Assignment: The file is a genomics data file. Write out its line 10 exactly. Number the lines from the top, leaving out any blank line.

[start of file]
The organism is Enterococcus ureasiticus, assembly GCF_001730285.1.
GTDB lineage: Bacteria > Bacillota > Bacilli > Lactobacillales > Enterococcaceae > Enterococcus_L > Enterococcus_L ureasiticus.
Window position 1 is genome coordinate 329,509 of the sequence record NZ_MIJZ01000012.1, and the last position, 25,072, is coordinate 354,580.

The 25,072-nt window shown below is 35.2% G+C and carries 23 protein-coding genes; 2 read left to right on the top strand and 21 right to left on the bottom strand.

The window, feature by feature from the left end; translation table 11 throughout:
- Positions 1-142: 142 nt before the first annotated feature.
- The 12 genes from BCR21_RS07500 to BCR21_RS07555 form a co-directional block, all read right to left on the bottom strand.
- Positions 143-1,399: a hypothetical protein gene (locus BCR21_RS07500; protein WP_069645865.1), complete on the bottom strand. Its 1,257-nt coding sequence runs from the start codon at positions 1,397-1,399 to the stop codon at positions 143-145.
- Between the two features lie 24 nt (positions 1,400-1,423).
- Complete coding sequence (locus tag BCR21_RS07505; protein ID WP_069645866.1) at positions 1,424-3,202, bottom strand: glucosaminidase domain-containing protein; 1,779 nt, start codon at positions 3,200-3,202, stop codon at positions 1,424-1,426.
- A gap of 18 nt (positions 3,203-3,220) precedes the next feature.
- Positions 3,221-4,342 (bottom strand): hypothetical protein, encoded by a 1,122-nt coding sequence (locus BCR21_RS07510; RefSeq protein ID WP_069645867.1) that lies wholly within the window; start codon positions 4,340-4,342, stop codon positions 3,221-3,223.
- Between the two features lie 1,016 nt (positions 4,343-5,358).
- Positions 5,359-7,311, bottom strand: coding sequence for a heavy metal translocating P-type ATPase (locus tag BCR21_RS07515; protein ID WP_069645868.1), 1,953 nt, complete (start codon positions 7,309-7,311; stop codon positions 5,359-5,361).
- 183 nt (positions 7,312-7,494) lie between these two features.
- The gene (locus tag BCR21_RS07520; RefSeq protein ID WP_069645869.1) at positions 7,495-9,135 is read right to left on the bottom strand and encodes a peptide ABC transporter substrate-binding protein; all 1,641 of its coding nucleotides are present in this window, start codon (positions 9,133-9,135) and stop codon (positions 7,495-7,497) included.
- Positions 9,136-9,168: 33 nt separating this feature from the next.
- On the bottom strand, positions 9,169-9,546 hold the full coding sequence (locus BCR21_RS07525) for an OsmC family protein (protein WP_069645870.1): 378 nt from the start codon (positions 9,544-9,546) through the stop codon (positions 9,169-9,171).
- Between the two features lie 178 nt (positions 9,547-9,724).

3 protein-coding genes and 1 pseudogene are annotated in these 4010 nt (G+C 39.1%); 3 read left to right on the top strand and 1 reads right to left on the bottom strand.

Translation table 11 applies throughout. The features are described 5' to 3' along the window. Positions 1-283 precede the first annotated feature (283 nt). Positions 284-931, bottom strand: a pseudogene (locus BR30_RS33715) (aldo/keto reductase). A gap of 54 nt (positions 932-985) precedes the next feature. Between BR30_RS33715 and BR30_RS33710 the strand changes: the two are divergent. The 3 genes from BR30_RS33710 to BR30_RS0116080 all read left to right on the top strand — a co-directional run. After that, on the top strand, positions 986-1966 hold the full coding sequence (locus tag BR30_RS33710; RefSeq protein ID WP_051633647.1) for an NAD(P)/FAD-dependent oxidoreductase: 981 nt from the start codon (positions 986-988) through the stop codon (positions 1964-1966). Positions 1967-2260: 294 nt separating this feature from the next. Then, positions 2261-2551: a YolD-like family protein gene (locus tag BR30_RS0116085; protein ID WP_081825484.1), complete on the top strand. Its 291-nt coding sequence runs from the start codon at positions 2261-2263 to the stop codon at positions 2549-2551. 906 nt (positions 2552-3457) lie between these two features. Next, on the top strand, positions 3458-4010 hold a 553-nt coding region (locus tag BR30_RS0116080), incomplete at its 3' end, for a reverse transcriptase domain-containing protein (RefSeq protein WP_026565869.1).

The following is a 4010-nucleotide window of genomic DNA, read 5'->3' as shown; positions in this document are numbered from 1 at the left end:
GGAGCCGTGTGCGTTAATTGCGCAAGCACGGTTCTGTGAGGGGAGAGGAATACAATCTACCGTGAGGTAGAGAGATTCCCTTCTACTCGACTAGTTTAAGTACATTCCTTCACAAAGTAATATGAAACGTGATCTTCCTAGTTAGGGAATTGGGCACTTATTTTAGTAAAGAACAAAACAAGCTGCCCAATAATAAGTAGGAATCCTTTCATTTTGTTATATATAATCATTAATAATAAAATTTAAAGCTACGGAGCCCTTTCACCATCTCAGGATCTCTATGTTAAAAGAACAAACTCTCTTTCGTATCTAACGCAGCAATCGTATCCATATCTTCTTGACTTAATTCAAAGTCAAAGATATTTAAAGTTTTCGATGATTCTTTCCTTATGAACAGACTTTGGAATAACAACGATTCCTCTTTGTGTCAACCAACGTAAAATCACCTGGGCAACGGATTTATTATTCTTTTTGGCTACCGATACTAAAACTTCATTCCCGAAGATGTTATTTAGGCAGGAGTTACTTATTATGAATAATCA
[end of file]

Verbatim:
- Complete coding sequence (locus tag BCR21_RS07505; protein ID WP_069645866.1) at positions 1,424-3,202, bottom strand: glucosaminidase domain-containing protein; 1,779 nt, start codon at positions 3,200-3,202, stop codon at positions 1,424-1,426.